Vidi grants for three LUMC researchers

13 July 2021• NEWSITEM

Three LUMC scientists receive a Vidi grant from science funder NWO. These grants of over 800,000 euros are distributed each year to experienced and excellent researchers who carry out challenging research. Three grants go to LUMC researchers Anna Alemany, Meta Roestenberg and Ulrich Scherer.

The recipe for cell types

Our body is made up of different types of cells with different functions, even though all cells contain the same genetic information. For example, a heart cell functions very differently from a skin cell. How is this possible? Anna Alemany, researcher at the Department of Anatomy & Embryology, studies with her research group the mathematical rules underlying cell differentiation.

"The understanding of how the different identities are originated will allow us to generating desired cell types from patient-derived stem cells," says Alemany. She is very happy with the Vidi grant. "This Vidi represents a step forward towards the strengthening of fundamental science embedded within medically-oriented institutions. With this grant I can build my own research group and explore how the combination of mathematics and biological experiments can improve our understanding of cell differentiation.” 

Silencing cells

Rheumatologist Uli Scherer performs research on rheumatoid arthritis. In this chronic disease, your own immune system turns against healthy cells in your body. After tapering the medication, a large proportion of patients suffer a recurrence of the disease. Researchers have discovered that, despite treatment, specific immune cells in patients remain chronically active. Scherer and colleagues will use the so-called single cell technology to understand this immunological disease activity and search for ways to silence it, thereby halting chronicity.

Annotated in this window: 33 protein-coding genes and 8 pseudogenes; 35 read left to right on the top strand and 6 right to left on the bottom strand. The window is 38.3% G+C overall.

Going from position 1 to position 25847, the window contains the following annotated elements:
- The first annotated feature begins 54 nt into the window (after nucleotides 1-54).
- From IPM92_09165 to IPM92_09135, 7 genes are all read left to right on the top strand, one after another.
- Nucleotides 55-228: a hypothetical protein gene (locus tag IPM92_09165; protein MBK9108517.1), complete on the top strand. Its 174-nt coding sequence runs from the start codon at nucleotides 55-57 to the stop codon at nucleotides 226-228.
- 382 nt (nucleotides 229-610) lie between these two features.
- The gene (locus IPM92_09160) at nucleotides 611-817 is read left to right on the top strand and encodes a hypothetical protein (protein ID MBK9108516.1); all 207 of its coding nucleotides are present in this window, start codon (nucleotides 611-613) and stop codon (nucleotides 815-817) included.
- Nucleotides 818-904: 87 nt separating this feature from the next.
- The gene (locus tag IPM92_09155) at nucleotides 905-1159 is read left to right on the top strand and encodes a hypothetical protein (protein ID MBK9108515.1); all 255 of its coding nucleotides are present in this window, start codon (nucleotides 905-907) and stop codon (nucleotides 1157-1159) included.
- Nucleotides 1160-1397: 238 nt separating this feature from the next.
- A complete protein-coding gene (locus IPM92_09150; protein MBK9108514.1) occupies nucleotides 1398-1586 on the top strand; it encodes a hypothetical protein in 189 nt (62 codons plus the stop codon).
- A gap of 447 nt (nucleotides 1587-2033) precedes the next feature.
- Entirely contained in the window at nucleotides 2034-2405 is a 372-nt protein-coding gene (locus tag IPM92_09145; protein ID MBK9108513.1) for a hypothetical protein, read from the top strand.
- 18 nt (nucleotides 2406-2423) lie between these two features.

"For me, the Vidi is a very important appreciation of the success and quality of the line of research in which we as a team and department ultimately want to cure rheumatism and other autoimmune diseases," says Scherer. "It gives me the freedom as a physician to be active in science, and it is also very nice that in this way I can give something back for the trust placed in me by the LUMC and my mentors."

Weakened parasite, powerful vaccine

An effective malaria vaccine is urgently needed. Genetically altered malaria parasites cannot cause disease and are therefore very suitable for training the immune system. Professor Meta Roestenberg wants to make very powerful vaccines from weakened malaria parasites. "Our aim is to improve better recognition of the parasite-vaccine by the immune system."

"The Vidi gives an important boost to malaria vaccine research and gives us the opportunity to develop and test new vaccine concepts." Together with Chris Janse and Blandine Franke-Fayard, Roestenberg will create new genetically weakened parasites that can be safely used as vaccines. And with Fijs van Leeuwen, she will use chemical tools to make malaria parasites more visible to the immune system. "It is an incentive for me to keep pioneering in this complex field of parasitic vaccines."

Vidi grants

Vidi is aimed at experienced researchers who have carried out successful research for a number of years after their PhD. Together with the Veni and Vici grants, Vidi is part of the NWO Talent Programme. A total of 78 research projects were awarded in this round.

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